What is dementia? This syndrome, in which we observe a decline in our cognitive functions (loss of memory, attention, etc.), mainly affects older people, but is not a major component of aging. There are many forms of dementia; 60-70% of cases are associated with Alzheimer’s disease. As for the causes of dementia, they remain a mystery. However several studies already linked vitamin D deficiency and a 2-fold risk of developing dementia or a 3-fold risk of developing Alzheimer’s disease. In this work by scientists from Tufts University (United States of America), the influence of vitamin D finds new light.
Direct analysis of brain vitamin D concentration: a new method
This team analyzed vitamin D levels directly in the brain tissue of 290 participants post mortem. It was never done. The goal: to use vitamin D to study how food and nutrients can create resistance to protect the aging brain against neurological diseases, particularly Alzheimer’s disease. “Numerous studies have shown that dietary or dietary factors impair cognitive function in the elderly, but all are based on vitamin D intake or blood levels.,” explains Kyla Shea, the study’s lead author and an assistant professor at the Friedman School of Nutrition Science and Policy at Tufts.We wanted to know if vitamin D is present in the brain and, if so, how this level is related to cognitive decline“.
The results are published in the journal Journal of the Alzheimer’s Association consistent with the hypothesis that individuals with higher levels of vitamin D in their brains before death had better cognitive function than others.
HORMONE. Despite the name, vitamin D is a hormone that is synthesized when exposed to the sun. It plays an essential role in strengthening our muscle and bone tissues, increasing the absorption of phosphorus and calcium, as well as participating in cellular immunity. It is also found in small amounts in food, especially fatty fish, dairy products and egg yolk.
Brain samples used for this study are from program participants Memory and Aging Project (MAP), a long-term study of Alzheimer’s disease started in 1977. and still continuing. To be accepted into the MAP program, participants must show no early signs of dementia and agree to an annual visit to evaluate the development of their cognitive functions using 19 different tests that assess the following domains: episodic memory, semantic memory, working memory. memory, perceptual speed, and perceptual orientation. They also agree to organ donation after their death.
Brain tissue samples were taken post mortem for people who died between 2005 and 2019, aged 84 to 98 years, and whose tissues were frozen less than 6 years ago. Serological measurements ante mortem and post mortem Participants were also tested to compare blood and brain levels of vitamin D.
Four brain regions analyzed in detail
These are 4 brain areas (middle temporal cortex – TM – , middle frontal cortex – FM – , cerebellum – CR – and frontal white matter – SB – ) that were carefully examined in each participant for vitamin D. Two of the analyzed brains of the domains are associated with Alzheimer’s disease (TM, FM), respectively, one is associated with circulation-related forms of dementia (CR), and one domain remains without a known association with decline. cognitive (SB).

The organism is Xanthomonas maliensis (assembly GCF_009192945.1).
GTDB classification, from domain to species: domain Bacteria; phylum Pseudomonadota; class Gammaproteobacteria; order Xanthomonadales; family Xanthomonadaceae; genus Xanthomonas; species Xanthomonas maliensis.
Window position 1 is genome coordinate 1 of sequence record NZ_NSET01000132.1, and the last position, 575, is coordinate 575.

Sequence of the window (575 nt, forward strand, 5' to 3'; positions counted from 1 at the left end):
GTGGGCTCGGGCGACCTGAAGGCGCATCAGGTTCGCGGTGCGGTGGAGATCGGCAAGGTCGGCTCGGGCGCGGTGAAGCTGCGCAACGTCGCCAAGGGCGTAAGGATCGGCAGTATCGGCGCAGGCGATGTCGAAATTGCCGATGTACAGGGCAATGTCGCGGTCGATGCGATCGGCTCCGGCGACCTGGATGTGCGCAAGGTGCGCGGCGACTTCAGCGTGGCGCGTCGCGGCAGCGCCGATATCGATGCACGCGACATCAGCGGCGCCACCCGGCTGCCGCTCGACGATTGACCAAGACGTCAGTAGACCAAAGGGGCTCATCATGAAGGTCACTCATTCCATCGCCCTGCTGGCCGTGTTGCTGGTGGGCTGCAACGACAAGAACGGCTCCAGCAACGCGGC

According to the study results, vitamin D was found in every brain region, and high levels of vitamin D in all four brain regions were associated with better cognitive function. Furthermore, serological results show no association between vitamin D blood levels and cognitive degeneration. In other words, only vitamin D in the brain would affect cognitive ability.
Although the study results are very promising for understanding the relationship between vitamin D and dementia, the study results do not allow us to trace a causal relationship between vitamin D levels in the brain and Alzheimer’s disease. Indeed, no correlation was found between brain concentrations of the vitamin and known physiological markers of Alzheimer’s disease. Further research is still needed to identify the underlying factor(s) in the development of neurological diseases and to clarify the role of vitamin D in brain function.
Too much vitamin D is not good for your health
“We now know that vitamin D is present in reasonable amounts in the human brain and appears to be associated with less decline in cognitive function. says KylaShea, lead author of the study.However, before we can develop future interventions, we need to continue our research to identify the neuropathology that vitamin D is associated with in the brain.“
Although this hormone is essential for the proper development and maintenance of our bodies, consuming too much vitamin D can be dangerous. In fact, taking vitamin D supplements can cause hypercalcemia (high levels of calcium in the blood), weakening bone structure and releasing even more calcium into the blood. This can cause digestive problems, increased thirst and diuresis (the urge to urinate). Untreated hypercalcemia can lead to death.